Whites are a steadily diminishing fraction of the population. In fact, the demographic trends show that they will no longer be the majority of the population, starting sometime about 2050. Jamelle Bouie has a fine essay exploring what this might mean for American politics:
Working at Northwestern University, psychologists Maureen Craig and Jennifer Richeson apply that question to demographic change, and, in particular, to white Americans vis-a-vis the prospect of a United States where the majority of Americans are drawn from today's minorities. Does a threat to one's status as the demographic "in-group" increase political conservatism? The answer, in short, is yes… [Slate]
Most of the essay is exploring what happens to whites as they fear losing their demographic preeminence — Bouie concludes it would look a lot like the "racial polarization of the 2012 election" — but at the end he speculates what could happen if people just start voting their race:
With extreme racial polarization — and not the routine identity politics of the present — this goes out the window. We would fracture like the Seven Kingdoms, with a politics governed by mutual suspicion. And you don't have to imagine this future. You can see it right now, in the Deep South, where our history weighs heaviest. In Mississippi, Louisiana, and Alabama, elections are polarized by race: Whites vote one way, blacks the other. The result is constant acrimony, huge disinvestment in public goods like education and health, and a political culture where the central question isn't "how can we help each other" but "how can I stop them from taking what I have."
It's destructive, dangerous, and — as far as America's future goes — more likely than you think. [Slate]
Though this is only tangential to Bouie's piece, the effects of full-blown racialized voting would probably be even worse than that. The biggest reaction, and possibly worst, would be galloping corruption.
South Africa is a country where such a racialized situation exists. In every election since 1994, blacks have voted overwhelmingly for the African National Congress, while whites and Coloureds (the local, non-offensive term for mixed-race folks) tend to vote for the Democratic Alliance. It's easy to understand why this is the case: the ANC is the party of Nelson Mandela, and gets much of the credit for ending Apartheid.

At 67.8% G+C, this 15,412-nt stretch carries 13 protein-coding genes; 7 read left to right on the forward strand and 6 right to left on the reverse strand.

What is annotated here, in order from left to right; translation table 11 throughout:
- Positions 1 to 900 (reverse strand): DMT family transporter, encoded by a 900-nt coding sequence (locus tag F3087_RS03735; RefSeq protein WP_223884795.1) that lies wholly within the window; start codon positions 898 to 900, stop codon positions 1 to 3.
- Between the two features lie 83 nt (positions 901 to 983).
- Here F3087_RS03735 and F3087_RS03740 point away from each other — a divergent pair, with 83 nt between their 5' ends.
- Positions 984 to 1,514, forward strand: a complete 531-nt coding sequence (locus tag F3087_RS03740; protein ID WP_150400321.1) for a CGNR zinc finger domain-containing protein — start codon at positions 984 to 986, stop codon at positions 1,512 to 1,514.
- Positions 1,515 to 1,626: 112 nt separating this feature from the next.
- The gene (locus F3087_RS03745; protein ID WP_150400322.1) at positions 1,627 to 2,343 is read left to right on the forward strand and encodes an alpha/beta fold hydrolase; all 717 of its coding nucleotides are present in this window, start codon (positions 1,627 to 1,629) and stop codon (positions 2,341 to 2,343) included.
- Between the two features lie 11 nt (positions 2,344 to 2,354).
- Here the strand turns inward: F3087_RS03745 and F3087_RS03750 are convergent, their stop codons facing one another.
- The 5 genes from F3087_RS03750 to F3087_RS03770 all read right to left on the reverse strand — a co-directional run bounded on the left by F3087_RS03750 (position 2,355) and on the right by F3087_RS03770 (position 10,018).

But because blacks are about 80 percent of the population, the ANC has won every election since 1994 with over 60 percent of the vote. A lack of a credible opposition party is the single greatest problem with modern South Africa; the absence of discipline created by close elections has led directly to massive corruption and poor governance. Many public schools, especially in the former Bantustan "homelands," are basically worthless.
The lack of competition has poisoned the ANC itself worst of all, which went from an organization of national liberation to "just another grubby political party on the make," largely captured by the wealthy business establishment, and increasingly resorting to cheap race-baiting to win votes.
These problems can be stacked right on Apartheid's doorstep; the long-term political side effects are one of the most insidious legacies of of colonial-style governance. But that doesn't change the fact that ultimately, a society which votes along demographic lines — which chooses a new government by effectively just totting up the populations of the various ethnic groups — is one which has forfeited much of its democratic character.
There are some positive signs for South Africa, at least: Elections are to be held next month, and the ANC will probably have its worst showing since 1994. Nelson Mandela is gone and the a new generation with no memory of Apartheid can vote for the first time. Blacks are increasingly disillusioned with the ANC's poor performance, and the DA's vote share has been increasingly sharply.
But it would be bad news indeed if the U.S. had to go through such a process to figure out how bad would be. White folks: don't panic. America ain't going anywhere.
More from The Week:
- He said he was leaving. She ignored him.
- 4 secret societies you probably don't know about
- 7 strange things found in people's stomachs [Updated]